It has been ten years since Bruce Springsteen launched his “Rising” album, driving around a raw Asbury Park in his Mustang GT with Matt Lauer and hosting a huge concert on the beachfront in late July.
Some believe that week-long national spotlight in 2002 was the “stake in the ground” for Asbury Park’s rising…err rebirth.
One of the people who began living and playing here before Asbury Park became the place to be again was Dan Shotwell. With a ton of creativity and a few skateboards he and his friends embraced what Asbury Park was.
I spoke with Shotwell, about the city’s more modern history and learned why skateboarders love Asbury Park so much.
TBP: So many have forgotten or never known what the downtown was like early in the last decade and you are one of the few who lived it.
Shotwell: I lived on Cookman Avenue when most of the downtown was boarded up. It was a bunch of tight-knit creative and art-type people here. Rent was $650 including utilities for a beautifully restored loft. The only vehicles on the road were buses. I liked the Gotham City type flavor. It was a really great time.
We would play home run derby in the middle of Cookman Avenue and Bond. Live bands jammed on the sidewalk and parking was all over and free. We explored a lot of the old beautiful abandoned buildings. There were tons of legends and rumors about what happened in which building when. We ran out of one Cookman Avenue building screaming.
TBP: I love hearing stories of the city back then. It helps people appreciate all the teamwork involved in making the city what it is today. What are your memories of the beachfront?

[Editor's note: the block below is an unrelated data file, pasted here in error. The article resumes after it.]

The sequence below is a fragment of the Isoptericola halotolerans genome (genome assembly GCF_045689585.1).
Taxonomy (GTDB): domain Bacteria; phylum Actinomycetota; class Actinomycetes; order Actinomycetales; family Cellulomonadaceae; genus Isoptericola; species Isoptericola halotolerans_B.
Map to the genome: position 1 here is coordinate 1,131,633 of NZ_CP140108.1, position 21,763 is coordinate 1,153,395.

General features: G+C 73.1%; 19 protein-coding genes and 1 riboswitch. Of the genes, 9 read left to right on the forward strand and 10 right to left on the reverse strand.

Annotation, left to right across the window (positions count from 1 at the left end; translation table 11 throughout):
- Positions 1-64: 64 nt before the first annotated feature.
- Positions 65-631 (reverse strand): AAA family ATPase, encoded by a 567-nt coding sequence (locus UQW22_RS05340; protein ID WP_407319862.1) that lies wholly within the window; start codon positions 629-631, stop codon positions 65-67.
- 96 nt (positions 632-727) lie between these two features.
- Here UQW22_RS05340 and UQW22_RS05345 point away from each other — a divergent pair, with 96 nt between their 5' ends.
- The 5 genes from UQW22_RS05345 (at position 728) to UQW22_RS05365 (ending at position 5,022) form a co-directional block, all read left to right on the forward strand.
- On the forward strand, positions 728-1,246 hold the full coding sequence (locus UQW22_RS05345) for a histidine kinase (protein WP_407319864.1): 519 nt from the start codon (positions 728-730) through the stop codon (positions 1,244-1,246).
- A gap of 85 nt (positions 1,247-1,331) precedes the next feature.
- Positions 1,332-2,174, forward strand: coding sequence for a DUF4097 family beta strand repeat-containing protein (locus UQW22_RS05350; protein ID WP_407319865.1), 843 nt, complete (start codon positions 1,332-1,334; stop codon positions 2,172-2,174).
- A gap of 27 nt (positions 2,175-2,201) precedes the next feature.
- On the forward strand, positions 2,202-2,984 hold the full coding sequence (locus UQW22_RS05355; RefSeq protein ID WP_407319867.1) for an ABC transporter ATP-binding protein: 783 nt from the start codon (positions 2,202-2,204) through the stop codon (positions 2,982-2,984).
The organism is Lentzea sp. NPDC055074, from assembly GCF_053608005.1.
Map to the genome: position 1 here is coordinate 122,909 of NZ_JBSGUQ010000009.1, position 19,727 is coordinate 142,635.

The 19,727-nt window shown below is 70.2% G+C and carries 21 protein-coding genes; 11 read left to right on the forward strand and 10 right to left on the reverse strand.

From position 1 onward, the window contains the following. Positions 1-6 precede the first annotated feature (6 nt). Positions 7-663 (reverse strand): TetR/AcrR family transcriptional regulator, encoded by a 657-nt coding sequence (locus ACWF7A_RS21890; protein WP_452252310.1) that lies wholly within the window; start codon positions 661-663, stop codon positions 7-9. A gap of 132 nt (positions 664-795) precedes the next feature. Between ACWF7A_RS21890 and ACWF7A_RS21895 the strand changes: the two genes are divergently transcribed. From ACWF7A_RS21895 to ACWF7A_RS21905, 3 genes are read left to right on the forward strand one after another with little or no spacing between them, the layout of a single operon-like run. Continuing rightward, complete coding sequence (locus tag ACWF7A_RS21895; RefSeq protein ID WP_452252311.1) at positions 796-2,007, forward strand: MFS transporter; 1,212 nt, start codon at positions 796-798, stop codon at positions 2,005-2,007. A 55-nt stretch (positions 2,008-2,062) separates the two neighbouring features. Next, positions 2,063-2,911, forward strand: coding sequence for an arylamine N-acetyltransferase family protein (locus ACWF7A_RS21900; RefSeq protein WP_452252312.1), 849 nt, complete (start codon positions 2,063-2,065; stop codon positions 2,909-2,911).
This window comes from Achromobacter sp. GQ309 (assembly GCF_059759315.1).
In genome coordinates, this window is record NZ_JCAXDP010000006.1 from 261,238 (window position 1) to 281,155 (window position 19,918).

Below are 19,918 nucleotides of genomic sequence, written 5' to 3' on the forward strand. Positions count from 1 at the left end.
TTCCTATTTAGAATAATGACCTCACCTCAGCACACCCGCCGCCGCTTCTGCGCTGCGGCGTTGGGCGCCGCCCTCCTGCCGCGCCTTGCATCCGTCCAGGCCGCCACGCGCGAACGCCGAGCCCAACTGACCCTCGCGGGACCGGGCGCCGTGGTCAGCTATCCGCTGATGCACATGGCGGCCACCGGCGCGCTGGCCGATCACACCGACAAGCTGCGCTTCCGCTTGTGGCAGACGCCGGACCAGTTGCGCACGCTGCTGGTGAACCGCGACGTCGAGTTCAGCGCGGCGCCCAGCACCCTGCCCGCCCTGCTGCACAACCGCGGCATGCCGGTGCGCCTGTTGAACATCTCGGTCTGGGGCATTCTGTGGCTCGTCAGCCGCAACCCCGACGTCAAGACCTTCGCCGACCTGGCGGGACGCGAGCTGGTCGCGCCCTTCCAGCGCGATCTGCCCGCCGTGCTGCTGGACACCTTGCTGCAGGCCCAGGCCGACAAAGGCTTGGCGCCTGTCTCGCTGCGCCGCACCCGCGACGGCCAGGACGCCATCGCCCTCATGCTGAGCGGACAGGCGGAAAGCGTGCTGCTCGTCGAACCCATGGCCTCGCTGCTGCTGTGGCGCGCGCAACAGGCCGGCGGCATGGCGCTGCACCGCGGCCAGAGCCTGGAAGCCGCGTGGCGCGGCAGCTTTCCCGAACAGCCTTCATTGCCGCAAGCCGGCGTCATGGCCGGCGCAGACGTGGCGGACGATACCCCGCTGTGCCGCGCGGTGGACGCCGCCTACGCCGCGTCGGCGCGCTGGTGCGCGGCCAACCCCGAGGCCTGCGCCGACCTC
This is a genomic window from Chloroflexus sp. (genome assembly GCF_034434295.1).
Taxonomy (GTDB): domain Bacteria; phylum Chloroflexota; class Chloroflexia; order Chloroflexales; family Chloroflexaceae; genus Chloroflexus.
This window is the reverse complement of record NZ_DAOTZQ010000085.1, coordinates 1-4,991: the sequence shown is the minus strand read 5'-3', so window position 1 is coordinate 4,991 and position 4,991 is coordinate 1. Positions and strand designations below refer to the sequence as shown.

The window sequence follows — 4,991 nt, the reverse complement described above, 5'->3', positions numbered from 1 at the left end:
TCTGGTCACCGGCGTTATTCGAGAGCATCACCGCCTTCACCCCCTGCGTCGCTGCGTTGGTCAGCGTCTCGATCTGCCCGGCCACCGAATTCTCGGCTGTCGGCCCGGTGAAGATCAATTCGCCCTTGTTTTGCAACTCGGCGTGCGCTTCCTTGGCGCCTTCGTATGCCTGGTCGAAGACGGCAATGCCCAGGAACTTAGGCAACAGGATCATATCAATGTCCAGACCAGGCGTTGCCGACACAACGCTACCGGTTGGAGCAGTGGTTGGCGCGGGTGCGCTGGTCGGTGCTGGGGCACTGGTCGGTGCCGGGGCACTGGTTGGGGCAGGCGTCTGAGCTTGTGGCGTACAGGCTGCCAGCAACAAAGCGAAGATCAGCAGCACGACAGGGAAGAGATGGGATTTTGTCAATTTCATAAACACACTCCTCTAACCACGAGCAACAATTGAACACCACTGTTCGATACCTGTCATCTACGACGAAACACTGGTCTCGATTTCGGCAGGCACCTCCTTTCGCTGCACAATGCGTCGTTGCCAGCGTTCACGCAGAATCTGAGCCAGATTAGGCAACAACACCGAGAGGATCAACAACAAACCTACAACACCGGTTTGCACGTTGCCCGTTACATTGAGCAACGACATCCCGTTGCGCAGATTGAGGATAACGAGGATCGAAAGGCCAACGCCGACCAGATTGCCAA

Shotwell: The beach was nuts in the best way possible. If you had red shorts, you could surf all day, any day, anywhere with the lifeguards.
I remember one time I was waiting for a red light to change and a cop pulled up and said, “You can’t sit here and wait for the light. Just look both ways and go.”
On the northern most corner on the west side of Kingsley Avenue, there was an old hotel pool that was one of the best skateboarding courses of its time according to (skateboarding legend) Tony Alva. The abandoned pool had the sweetest shapes and transitions to it. I think it was last called the Deal Lake Hotel pool. It was on the land where the architectural details for Convention Hall are now stored.
Every once in a while I roll by that corner and see a spec of blue paint from the pool in the dirt and reminisce. Sometimes it was easy to take it all for granted back then. We were all in our 20’s and we knew it was a special time and had a feeling it would be gone someday but did not appreciate enough the moment while it was happening. I remember one time, we were all sitting around late at night talking. (TriCity News publisher) Dan Jacobson, told us to “remember this time. Soon there will be no parking and four star restaurants everywhere.”
TBP: Now you are all grown up and about to get married to the beautiful and wonderful Kari. And you have a super-successful green carpet cleaning business. So many people I know depend on you – and trust you – to clean their carpets and upholstery. I brought you an area rug recently that I bought at the ReStore and you made that thing look like new. You even put a black light on it to find stains I did not want to think about.
And you are the man behind the bold red and black van driving around town. Some of your fans, like me, call you “McSteemer.”
Shotwell: (Laughs). My van now was inspired by my first vehicle, a red Honda Element. When I started by business I had one car for work and personal, which was the Element. So as business grew, and I was able to buy a van to service clients better, I made sure to paint it like my first vehicle.
My goal is to make carpets and upholstery pristine. I have a spa for area rugs in my shop on Second Avenue. For ten years, we have been specializing in deep cleaning residential and commercial carpets with zero toxicity. We were green before green meant “green.”
More at: BestCarpetCleanerinTown.com or call 732.775.0003. Free delivery and pick up of area rugs.